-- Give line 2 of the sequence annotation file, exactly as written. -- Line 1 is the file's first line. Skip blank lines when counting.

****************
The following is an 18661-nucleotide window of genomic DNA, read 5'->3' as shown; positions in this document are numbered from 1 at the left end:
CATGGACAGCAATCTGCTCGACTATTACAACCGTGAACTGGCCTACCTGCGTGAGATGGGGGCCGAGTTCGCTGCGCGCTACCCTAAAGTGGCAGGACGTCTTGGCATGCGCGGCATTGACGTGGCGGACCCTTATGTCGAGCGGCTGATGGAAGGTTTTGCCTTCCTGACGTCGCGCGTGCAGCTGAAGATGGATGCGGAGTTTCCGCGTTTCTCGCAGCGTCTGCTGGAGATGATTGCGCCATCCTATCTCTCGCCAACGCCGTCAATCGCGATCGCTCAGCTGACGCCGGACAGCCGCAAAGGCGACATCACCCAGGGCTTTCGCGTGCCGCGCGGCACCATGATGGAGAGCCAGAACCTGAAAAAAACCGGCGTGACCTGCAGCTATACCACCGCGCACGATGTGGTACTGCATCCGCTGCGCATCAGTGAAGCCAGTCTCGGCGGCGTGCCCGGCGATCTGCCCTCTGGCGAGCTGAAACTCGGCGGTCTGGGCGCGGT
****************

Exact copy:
CATGGACAGCAATCTGCTCGACTATTACAACCGTGAACTGGCCTACCTGCGTGAGATGGGGGCCGAGTTCGCTGCGCGCTACCCTAAAGTGGCAGGACGTCTTGGCATGCGCGGCATTGACGTGGCGGACCCTTATGTCGAGCGGCTGATGGAAGGTTTTGCCTTCCTGACGTCGCGCGTGCAGCTGAAGATGGATGCGGAGTTTCCGCGTTTCTCGCAGCGTCTGCTGGAGATGATTGCGCCATCCTATCTCTCGCCAACGCCGTCAATCGCGATCGCTCAGCTGACGCCGGACAGCCGCAAAGGCGACATCACCCAGGGCTTTCGCGTGCCGCGCGGCACCATGATGGAGAGCCAGAACCTGAAAAAAACCGGCGTGACCTGCAGCTATACCACCGCGCACGATGTGGTACTGCATCCGCTGCGCATCAGTGAAGCCAGTCTCGGCGGCGTGCCCGGCGATCTGCCCTCTGGCGAGCTGAAACTCGGCGGTCTGGGCGCGGT